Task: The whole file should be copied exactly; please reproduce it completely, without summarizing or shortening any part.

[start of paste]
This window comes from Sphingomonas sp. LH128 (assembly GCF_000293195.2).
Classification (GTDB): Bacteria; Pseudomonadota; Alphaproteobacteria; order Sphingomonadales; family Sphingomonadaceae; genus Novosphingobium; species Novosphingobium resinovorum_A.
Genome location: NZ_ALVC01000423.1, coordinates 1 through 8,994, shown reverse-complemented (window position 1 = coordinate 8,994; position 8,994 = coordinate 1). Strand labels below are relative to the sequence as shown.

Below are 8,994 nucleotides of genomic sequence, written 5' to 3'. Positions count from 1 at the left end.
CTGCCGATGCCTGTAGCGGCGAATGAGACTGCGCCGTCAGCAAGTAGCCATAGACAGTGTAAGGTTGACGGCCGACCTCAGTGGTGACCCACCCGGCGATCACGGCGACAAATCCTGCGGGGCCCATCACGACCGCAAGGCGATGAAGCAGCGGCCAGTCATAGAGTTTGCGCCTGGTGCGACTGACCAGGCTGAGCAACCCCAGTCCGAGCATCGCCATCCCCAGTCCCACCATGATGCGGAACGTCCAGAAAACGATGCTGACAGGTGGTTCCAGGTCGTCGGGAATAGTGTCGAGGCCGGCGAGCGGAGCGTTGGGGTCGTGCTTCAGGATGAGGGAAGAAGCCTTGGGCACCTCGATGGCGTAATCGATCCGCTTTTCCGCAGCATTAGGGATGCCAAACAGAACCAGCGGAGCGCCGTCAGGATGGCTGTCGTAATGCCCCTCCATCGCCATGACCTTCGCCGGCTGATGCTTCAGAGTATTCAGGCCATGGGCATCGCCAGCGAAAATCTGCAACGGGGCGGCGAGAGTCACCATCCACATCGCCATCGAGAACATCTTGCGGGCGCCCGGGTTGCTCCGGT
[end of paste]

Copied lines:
This window comes from Sphingomonas sp. LH128 (assembly GCF_000293195.2).
Classification (GTDB): Bacteria; Pseudomonadota; Alphaproteobacteria; order Sphingomonadales; family Sphingomonadaceae; genus Novosphingobium; species Novosphingobium resinovorum_A.
Genome location: NZ_ALVC01000423.1, coordinates 1 through 8,994, shown reverse-complemented (window position 1 = coordinate 8,994; position 8,994 = coordinate 1). Strand labels below are relative to the sequence as shown.

Below are 8,994 nucleotides of genomic sequence, written 5' to 3'. Positions count from 1 at the left end.
CTGCCGATGCCTGTAGCGGCGAATGAGACTGCGCCGTCAGCAAGTAGCCATAGACAGTGTAAGGTTGACGGCCGACCTCAGTGGTGACCCACCCGGCGATCACGGCGACAAATCCTGCGGGGCCCATCACGACCGCAAGGCGATGAAGCAGCGGCCAGTCATAGAGTTTGCGCCTGGTGCGACTGACCAGGCTGAGCAACCCCAGTCCGAGCATCGCCATCCCCAGTCCCACCATGATGCGGAACGTCCAGAAAACGATGCTGACAGGTGGTTCCAGGTCGTCGGGAATAGTGTCGAGGCCGGCGAGCGGAGCGTTGGGGTCGTGCTTCAGGATGAGGGAAGAAGCCTTGGGCACCTCGATGGCGTAATCGATCCGCTTTTCCGCAGCATTAGGGATGCCAAACAGAACCAGCGGAGCGCCGTCAGGATGGCTGTCGTAATGCCCCTCCATCGCCATGACCTTCGCCGGCTGATGCTTCAGAGTATTCAGGCCATGGGCATCGCCAGCGAAAATCTGCAACGGGGCGGCGAGAGTCACCATCCACATCGCCATCGAGAACATCTTGCGGGCGCCCGGGTTGCTCCGGT